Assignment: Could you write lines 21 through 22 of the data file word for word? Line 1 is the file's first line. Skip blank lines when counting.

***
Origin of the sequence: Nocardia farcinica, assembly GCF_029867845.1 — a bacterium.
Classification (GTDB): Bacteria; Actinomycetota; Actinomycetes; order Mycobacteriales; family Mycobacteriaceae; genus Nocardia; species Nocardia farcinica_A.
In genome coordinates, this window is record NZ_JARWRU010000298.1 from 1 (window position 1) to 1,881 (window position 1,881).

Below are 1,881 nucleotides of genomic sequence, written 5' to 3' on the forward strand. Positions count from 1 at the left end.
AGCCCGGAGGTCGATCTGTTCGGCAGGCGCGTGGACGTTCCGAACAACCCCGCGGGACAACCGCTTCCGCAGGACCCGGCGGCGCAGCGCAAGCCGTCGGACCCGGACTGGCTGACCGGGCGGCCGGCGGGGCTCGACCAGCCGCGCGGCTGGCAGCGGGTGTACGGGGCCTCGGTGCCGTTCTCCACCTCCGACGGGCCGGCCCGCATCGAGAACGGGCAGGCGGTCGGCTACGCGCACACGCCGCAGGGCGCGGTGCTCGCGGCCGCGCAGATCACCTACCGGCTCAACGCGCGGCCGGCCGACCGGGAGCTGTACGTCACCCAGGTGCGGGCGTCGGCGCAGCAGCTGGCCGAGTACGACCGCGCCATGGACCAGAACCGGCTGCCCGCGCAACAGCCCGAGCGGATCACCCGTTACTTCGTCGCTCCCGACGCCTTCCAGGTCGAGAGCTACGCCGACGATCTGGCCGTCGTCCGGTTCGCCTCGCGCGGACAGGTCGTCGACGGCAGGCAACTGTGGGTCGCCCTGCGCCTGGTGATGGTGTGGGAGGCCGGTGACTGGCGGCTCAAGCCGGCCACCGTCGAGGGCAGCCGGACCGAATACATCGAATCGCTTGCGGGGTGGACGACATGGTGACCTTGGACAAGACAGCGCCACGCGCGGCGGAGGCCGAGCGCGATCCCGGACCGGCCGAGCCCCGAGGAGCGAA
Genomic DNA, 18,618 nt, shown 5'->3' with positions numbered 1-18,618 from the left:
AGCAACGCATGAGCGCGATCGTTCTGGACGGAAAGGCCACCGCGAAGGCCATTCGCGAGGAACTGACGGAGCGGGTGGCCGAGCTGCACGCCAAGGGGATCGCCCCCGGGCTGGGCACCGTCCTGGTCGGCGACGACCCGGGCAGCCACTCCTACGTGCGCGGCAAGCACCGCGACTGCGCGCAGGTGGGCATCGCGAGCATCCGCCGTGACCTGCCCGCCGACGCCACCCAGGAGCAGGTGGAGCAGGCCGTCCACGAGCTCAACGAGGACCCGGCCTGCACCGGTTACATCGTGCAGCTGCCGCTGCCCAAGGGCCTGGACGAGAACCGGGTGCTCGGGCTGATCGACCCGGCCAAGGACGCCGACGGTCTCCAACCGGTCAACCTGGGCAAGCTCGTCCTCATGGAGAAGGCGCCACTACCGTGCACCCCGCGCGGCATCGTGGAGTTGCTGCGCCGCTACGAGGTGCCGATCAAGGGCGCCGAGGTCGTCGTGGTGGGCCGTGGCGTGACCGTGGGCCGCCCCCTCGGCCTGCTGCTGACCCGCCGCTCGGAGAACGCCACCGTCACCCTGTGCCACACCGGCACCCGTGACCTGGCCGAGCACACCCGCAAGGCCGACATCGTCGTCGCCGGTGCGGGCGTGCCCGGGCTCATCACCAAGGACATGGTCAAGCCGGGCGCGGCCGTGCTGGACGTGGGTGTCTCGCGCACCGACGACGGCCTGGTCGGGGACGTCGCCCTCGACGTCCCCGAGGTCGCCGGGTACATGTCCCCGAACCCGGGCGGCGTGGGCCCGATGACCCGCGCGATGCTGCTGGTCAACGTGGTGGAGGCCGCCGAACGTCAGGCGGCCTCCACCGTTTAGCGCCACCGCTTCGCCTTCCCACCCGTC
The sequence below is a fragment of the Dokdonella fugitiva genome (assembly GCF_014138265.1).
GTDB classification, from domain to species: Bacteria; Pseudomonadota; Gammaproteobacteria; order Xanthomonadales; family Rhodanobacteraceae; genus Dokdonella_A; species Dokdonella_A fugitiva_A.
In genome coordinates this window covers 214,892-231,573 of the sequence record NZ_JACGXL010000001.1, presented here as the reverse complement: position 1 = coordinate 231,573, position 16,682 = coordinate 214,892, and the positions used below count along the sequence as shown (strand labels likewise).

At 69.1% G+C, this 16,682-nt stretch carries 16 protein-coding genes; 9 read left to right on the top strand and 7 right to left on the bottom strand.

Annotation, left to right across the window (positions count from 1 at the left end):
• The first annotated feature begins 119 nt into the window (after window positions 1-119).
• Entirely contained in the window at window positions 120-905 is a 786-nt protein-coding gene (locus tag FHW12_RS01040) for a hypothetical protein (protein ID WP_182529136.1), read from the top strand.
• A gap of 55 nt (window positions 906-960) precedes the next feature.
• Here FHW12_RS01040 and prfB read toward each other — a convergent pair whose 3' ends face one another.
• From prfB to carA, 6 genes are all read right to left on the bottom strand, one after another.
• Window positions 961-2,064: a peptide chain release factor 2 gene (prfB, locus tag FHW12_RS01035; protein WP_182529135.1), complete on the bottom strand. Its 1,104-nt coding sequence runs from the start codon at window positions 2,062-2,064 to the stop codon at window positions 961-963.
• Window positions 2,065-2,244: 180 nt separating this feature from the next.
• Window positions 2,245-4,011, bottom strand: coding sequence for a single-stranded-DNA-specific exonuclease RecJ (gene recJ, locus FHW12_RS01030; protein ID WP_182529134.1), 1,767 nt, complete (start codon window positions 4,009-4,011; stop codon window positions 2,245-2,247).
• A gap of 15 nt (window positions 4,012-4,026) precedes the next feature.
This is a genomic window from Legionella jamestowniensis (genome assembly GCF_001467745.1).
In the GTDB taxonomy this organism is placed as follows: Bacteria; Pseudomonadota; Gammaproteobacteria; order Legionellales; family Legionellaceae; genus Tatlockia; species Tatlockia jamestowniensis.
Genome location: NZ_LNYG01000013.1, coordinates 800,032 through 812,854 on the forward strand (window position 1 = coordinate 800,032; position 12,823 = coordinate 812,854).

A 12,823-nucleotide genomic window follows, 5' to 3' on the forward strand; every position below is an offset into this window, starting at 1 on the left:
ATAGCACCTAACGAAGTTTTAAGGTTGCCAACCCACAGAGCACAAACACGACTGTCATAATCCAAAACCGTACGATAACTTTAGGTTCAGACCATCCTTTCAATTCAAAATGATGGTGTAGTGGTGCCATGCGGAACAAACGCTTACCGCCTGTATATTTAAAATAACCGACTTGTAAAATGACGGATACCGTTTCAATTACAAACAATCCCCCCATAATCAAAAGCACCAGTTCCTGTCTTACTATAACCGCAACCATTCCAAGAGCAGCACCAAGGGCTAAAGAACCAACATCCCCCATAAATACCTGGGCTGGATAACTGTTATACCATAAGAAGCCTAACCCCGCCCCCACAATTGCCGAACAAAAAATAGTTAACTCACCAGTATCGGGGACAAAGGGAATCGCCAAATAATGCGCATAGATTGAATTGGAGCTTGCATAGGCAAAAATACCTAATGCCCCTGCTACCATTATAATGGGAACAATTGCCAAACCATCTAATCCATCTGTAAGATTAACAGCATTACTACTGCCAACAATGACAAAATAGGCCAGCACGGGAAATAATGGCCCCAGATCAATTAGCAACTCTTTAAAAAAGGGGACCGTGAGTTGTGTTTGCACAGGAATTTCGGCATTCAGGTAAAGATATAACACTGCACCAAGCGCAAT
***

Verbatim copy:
• A gap of 15 nt (window positions 4,012-4,026) precedes the next feature.
This is a genomic window from Legionella jamestowniensis (genome assembly GCF_001467745.1).